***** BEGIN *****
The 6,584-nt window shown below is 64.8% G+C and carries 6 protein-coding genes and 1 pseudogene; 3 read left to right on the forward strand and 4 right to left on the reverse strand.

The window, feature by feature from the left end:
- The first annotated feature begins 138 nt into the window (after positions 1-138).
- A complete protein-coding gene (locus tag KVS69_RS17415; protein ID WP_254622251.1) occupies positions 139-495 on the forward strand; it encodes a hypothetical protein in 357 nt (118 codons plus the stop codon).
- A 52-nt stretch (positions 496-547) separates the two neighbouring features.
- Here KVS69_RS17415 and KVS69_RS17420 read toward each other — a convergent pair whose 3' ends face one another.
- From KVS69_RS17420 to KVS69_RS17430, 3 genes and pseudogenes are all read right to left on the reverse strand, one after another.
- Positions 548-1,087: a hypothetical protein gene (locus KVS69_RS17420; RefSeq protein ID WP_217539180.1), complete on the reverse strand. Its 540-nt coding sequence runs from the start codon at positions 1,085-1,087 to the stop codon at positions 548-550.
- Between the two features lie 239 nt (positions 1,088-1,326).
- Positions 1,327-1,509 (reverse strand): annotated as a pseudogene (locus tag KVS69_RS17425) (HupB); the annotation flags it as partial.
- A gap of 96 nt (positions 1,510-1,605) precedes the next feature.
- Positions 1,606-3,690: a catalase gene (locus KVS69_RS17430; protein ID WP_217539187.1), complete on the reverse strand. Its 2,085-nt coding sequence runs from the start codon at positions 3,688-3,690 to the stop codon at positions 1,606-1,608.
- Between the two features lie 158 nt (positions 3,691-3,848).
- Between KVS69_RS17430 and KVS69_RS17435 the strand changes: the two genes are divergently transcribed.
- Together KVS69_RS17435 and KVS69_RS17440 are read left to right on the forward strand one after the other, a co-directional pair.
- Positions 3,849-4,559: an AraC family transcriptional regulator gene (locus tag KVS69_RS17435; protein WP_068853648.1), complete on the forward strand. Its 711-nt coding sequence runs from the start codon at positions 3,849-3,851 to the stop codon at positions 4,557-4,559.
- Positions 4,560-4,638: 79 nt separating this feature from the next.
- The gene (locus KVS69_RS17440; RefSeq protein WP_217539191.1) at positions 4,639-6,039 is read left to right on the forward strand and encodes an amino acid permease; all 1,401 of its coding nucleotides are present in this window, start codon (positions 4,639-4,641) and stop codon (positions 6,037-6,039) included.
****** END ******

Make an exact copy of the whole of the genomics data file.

The 6,584-nt window shown below is 64.8% G+C and carries 6 protein-coding genes and 1 pseudogene; 3 read left to right on the forward strand and 4 right to left on the reverse strand.

The window, feature by feature from the left end:
- The first annotated feature begins 138 nt into the window (after positions 1-138).
- A complete protein-coding gene (locus tag KVS69_RS17415; protein ID WP_254622251.1) occupies positions 139-495 on the forward strand; it encodes a hypothetical protein in 357 nt (118 codons plus the stop codon).
- A 52-nt stretch (positions 496-547) separates the two neighbouring features.
- Here KVS69_RS17415 and KVS69_RS17420 read toward each other — a convergent pair whose 3' ends face one another.
- From KVS69_RS17420 to KVS69_RS17430, 3 genes and pseudogenes are all read right to left on the reverse strand, one after another.
- Positions 548-1,087: a hypothetical protein gene (locus KVS69_RS17420; RefSeq protein ID WP_217539180.1), complete on the reverse strand. Its 540-nt coding sequence runs from the start codon at positions 1,085-1,087 to the stop codon at positions 548-550.
- Between the two features lie 239 nt (positions 1,088-1,326).
- Positions 1,327-1,509 (reverse strand): annotated as a pseudogene (locus tag KVS69_RS17425) (HupB); the annotation flags it as partial.
- A gap of 96 nt (positions 1,510-1,605) precedes the next feature.
- Positions 1,606-3,690: a catalase gene (locus KVS69_RS17430; protein ID WP_217539187.1), complete on the reverse strand. Its 2,085-nt coding sequence runs from the start codon at positions 3,688-3,690 to the stop codon at positions 1,606-1,608.
- Between the two features lie 158 nt (positions 3,691-3,848).
- Between KVS69_RS17430 and KVS69_RS17435 the strand changes: the two genes are divergently transcribed.
- Together KVS69_RS17435 and KVS69_RS17440 are read left to right on the forward strand one after the other, a co-directional pair.
- Positions 3,849-4,559: an AraC family transcriptional regulator gene (locus tag KVS69_RS17435; protein WP_068853648.1), complete on the forward strand. Its 711-nt coding sequence runs from the start codon at positions 3,849-3,851 to the stop codon at positions 4,557-4,559.
- Positions 4,560-4,638: 79 nt separating this feature from the next.
- The gene (locus KVS69_RS17440; RefSeq protein WP_217539191.1) at positions 4,639-6,039 is read left to right on the forward strand and encodes an amino acid permease; all 1,401 of its coding nucleotides are present in this window, start codon (positions 4,639-4,641) and stop codon (positions 6,037-6,039) included.